The limits of systemic risk regulators

By Felix Salmon
June 25, 2010
86-page study on this question from Deloitte, and the conclusion, though predictable, is sobering:

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What kind of information will a systemic risk regulator need from banks? Sifma has just commissioned an 86-page study on this question from Deloitte, and the conclusion, though predictable, is sobering:

There is much work to be done, both domestically and globally, in order to address the issue of systemic risks in the financial system… Information gaps are inevitable, however, as noted by the FSB, “These gaps are highlighted, and significant costs incurred, when a lack of timely, accurate information hinders the ability of policy makers and market participants to develop effective policy responses.”

One of the reasons why Basel II was never fully implemented in the US is that many of the banks here simply don’t have the requisite sophistication to implement it. (In hindsight, this was a good thing.) And worldwide, it’s inevitable that many banks will lack the IT infrastructure needed to be able to give systemic-risk regulators the information they need, especially in a crisis.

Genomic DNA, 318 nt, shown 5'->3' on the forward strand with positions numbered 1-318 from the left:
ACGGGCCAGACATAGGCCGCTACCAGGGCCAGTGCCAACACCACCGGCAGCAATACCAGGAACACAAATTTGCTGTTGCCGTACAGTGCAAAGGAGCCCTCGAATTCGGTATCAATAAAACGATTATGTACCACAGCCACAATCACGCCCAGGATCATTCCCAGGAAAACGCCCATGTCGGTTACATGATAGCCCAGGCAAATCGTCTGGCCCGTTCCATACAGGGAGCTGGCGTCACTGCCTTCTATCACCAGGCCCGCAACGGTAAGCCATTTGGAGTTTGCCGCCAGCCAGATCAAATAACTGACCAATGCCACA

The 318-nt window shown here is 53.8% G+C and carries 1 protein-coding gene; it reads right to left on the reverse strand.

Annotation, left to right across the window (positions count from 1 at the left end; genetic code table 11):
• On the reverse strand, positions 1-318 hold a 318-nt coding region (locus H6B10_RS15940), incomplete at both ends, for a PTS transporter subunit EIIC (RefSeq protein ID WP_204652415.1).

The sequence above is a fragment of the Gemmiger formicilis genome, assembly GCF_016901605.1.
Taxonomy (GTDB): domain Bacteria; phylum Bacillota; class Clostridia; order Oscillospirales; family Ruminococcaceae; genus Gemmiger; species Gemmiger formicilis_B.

You can’t regulate what you can’t measure, and it’s likely to prove impossible, in practice, to get all the world’s biggest banks up and running in terms of reliably reporting all of the information that regulators need, in an easily-tractable and standardized form. Inevitably, regulators are going to end up spending an inordinate amount of time regulating the known knowns rather than the known unknowns, like the economist looking for his keys underneath a lamppost.

As for the unknown unknowns, those you just have to resign yourself to, and hope that size, leverage, liquidity and capital-adequacy restrictions somehow keep them in check. Which is why Basel III is so important. Regulators are important, but rules are too.


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